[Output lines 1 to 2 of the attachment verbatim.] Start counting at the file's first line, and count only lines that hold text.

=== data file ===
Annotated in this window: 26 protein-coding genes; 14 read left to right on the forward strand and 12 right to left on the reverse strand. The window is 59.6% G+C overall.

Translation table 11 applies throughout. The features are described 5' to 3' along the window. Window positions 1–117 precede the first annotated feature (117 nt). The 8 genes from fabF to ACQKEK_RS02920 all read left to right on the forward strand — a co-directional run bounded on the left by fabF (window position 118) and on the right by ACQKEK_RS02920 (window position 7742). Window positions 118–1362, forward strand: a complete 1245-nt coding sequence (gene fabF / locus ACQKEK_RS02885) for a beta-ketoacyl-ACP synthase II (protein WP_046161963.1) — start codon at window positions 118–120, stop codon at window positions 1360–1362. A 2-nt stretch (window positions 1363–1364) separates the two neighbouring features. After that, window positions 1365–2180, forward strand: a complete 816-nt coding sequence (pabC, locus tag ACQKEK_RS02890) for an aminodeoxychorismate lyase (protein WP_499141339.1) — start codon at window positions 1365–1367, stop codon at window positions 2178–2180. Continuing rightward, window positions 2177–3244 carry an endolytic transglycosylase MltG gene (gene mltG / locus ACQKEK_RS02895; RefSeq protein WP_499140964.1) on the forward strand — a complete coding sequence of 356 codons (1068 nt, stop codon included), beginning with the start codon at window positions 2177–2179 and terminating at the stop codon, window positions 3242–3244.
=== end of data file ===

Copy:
Annotated in this window: 26 protein-coding genes; 14 read left to right on the forward strand and 12 right to left on the reverse strand. The window is 59.6% G+C overall.

Translation table 11 applies throughout. The features are described 5' to 3' along the window. Window positions 1–117 precede the first annotated feature (117 nt). The 8 genes from fabF to ACQKEK_RS02920 all read left to right on the forward strand — a co-directional run bounded on the left by fabF (window position 118) and on the right by ACQKEK_RS02920 (window position 7742). Window positions 118–1362, forward strand: a complete 1245-nt coding sequence (gene fabF / locus ACQKEK_RS02885) for a beta-ketoacyl-ACP synthase II (protein WP_046161963.1) — start codon at window positions 118–120, stop codon at window positions 1360–1362. A 2-nt stretch (window positions 1363–1364) separates the two neighbouring features. After that, window positions 1365–2180, forward strand: a complete 816-nt coding sequence (pabC, locus tag ACQKEK_RS02890) for an aminodeoxychorismate lyase (protein WP_499141339.1) — start codon at window positions 1365–1367, stop codon at window positions 2178–2180. Continuing rightward, window positions 2177–3244 carry an endolytic transglycosylase MltG gene (gene mltG / locus ACQKEK_RS02895; RefSeq protein WP_499140964.1) on the forward strand — a complete coding sequence of 356 codons (1068 nt, stop codon included), beginning with the start codon at window positions 2177–2179 and terminating at the stop codon, window positions 3242–3244.